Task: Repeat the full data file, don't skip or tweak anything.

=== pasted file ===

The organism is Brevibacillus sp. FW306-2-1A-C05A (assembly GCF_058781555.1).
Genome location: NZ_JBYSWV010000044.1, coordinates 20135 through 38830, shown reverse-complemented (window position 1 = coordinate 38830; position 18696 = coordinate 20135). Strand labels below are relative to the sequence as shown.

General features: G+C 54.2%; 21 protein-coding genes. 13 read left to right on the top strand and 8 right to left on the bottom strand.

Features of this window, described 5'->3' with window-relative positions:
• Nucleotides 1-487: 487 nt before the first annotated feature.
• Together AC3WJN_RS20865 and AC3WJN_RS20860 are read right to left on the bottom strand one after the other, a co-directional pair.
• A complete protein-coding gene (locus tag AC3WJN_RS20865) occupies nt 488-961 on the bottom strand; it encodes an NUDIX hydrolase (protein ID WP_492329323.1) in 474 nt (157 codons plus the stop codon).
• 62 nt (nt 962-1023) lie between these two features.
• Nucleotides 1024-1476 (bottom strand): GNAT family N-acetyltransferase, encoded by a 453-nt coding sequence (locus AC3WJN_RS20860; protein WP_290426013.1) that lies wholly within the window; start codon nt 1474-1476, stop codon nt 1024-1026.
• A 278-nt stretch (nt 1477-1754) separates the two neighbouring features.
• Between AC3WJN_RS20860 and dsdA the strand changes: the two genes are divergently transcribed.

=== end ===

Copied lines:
The organism is Brevibacillus sp. FW306-2-1A-C05A (assembly GCF_058781555.1).
Genome location: NZ_JBYSWV010000044.1, coordinates 20135 through 38830, shown reverse-complemented (window position 1 = coordinate 38830; position 18696 = coordinate 20135). Strand labels below are relative to the sequence as shown.

General features: G+C 54.2%; 21 protein-coding genes. 13 read left to right on the top strand and 8 right to left on the bottom strand.

Features of this window, described 5'->3' with window-relative positions:
• Nucleotides 1-487: 487 nt before the first annotated feature.
• Together AC3WJN_RS20865 and AC3WJN_RS20860 are read right to left on the bottom strand one after the other, a co-directional pair.
• A complete protein-coding gene (locus tag AC3WJN_RS20865) occupies nt 488-961 on the bottom strand; it encodes an NUDIX hydrolase (protein ID WP_492329323.1) in 474 nt (157 codons plus the stop codon).
• 62 nt (nt 962-1023) lie between these two features.
• Nucleotides 1024-1476 (bottom strand): GNAT family N-acetyltransferase, encoded by a 453-nt coding sequence (locus AC3WJN_RS20860; protein WP_290426013.1) that lies wholly within the window; start codon nt 1474-1476, stop codon nt 1024-1026.
• A 278-nt stretch (nt 1477-1754) separates the two neighbouring features.
• Between AC3WJN_RS20860 and dsdA the strand changes: the two genes are divergently transcribed.